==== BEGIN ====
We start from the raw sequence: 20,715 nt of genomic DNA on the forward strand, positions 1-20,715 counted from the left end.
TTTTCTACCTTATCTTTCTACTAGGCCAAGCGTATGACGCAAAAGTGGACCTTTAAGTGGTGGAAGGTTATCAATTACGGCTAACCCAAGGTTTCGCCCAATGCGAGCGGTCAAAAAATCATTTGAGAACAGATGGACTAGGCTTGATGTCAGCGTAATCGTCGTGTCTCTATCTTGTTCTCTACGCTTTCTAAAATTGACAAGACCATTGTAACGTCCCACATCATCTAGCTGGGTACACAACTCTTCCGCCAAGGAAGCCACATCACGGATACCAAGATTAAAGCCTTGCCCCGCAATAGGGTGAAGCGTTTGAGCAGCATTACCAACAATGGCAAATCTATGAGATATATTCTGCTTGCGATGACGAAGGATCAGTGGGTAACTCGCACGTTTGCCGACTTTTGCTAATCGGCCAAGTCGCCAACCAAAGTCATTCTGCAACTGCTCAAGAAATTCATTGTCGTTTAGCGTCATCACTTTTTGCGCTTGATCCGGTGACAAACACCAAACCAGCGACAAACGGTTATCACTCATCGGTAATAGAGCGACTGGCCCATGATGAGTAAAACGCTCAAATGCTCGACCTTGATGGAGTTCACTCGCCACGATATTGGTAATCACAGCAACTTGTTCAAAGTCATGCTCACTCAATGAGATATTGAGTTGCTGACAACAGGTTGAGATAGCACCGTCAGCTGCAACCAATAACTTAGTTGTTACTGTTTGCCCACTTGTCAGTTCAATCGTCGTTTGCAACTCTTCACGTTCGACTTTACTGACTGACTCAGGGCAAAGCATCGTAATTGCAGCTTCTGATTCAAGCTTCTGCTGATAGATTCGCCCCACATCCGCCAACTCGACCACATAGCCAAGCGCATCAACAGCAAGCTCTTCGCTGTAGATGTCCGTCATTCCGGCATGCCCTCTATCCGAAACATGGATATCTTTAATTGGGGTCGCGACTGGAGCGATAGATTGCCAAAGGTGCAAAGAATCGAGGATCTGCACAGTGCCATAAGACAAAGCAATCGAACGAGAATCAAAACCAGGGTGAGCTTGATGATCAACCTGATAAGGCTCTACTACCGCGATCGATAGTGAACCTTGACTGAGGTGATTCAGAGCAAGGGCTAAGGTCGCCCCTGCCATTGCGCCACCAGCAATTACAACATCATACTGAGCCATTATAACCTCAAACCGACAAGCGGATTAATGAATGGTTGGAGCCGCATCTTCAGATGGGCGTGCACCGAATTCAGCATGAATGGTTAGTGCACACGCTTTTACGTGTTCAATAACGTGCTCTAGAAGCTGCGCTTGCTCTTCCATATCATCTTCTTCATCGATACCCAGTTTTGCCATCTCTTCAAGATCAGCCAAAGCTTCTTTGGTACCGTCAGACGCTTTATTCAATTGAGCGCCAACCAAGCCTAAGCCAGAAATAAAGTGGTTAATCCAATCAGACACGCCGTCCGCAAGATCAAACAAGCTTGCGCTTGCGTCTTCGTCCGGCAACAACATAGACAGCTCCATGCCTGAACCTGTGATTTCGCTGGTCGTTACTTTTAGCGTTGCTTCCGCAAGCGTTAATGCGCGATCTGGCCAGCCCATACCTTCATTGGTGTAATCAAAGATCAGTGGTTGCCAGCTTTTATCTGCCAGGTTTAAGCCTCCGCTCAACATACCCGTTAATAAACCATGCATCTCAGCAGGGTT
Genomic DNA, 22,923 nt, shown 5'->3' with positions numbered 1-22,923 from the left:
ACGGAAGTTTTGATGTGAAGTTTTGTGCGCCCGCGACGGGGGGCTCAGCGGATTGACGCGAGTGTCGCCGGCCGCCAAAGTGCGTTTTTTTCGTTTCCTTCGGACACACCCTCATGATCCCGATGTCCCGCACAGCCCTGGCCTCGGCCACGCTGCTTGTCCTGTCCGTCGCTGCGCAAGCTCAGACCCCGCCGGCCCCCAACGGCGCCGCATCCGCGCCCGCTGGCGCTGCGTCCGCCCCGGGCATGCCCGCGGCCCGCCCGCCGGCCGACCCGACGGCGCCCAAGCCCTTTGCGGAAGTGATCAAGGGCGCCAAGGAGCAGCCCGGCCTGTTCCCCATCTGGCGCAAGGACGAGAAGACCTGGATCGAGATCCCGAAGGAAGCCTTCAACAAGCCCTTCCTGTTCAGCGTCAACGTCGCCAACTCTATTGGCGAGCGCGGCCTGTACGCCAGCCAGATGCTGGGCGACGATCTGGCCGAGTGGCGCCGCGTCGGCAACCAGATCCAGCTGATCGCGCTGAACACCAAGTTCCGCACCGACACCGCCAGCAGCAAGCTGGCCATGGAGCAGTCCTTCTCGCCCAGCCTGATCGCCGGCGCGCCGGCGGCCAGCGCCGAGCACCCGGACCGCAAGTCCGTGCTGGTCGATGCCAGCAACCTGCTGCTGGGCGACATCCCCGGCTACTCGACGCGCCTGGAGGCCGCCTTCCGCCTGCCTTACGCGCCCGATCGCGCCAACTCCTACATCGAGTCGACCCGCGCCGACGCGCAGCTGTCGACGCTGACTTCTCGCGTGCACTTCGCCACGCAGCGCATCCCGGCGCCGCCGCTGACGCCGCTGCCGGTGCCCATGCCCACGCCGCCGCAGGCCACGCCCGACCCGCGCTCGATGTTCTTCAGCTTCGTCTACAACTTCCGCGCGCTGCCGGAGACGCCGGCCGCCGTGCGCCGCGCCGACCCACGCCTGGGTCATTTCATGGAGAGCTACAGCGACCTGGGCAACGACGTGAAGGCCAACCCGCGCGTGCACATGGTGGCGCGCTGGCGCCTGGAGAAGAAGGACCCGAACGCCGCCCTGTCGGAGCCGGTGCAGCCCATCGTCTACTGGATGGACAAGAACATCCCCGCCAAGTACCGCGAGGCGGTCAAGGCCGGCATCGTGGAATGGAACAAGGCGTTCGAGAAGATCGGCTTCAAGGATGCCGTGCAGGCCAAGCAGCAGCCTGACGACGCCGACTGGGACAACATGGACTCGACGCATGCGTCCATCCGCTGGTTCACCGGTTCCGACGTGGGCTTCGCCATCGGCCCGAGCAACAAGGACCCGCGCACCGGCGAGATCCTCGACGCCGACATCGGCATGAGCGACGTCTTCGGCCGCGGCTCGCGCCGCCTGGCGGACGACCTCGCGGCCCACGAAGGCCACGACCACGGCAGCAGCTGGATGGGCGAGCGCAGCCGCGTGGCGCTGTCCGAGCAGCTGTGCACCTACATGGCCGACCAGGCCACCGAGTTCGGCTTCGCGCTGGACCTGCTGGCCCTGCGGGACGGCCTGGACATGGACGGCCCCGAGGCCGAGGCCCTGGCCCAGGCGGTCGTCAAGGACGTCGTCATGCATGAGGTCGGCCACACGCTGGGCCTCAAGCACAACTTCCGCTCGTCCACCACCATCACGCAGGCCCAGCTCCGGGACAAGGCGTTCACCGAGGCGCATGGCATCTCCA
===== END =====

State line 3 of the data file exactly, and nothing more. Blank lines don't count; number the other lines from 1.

Genomic DNA, 22,923 nt, shown 5'->3' with positions numbered 1-22,923 from the left: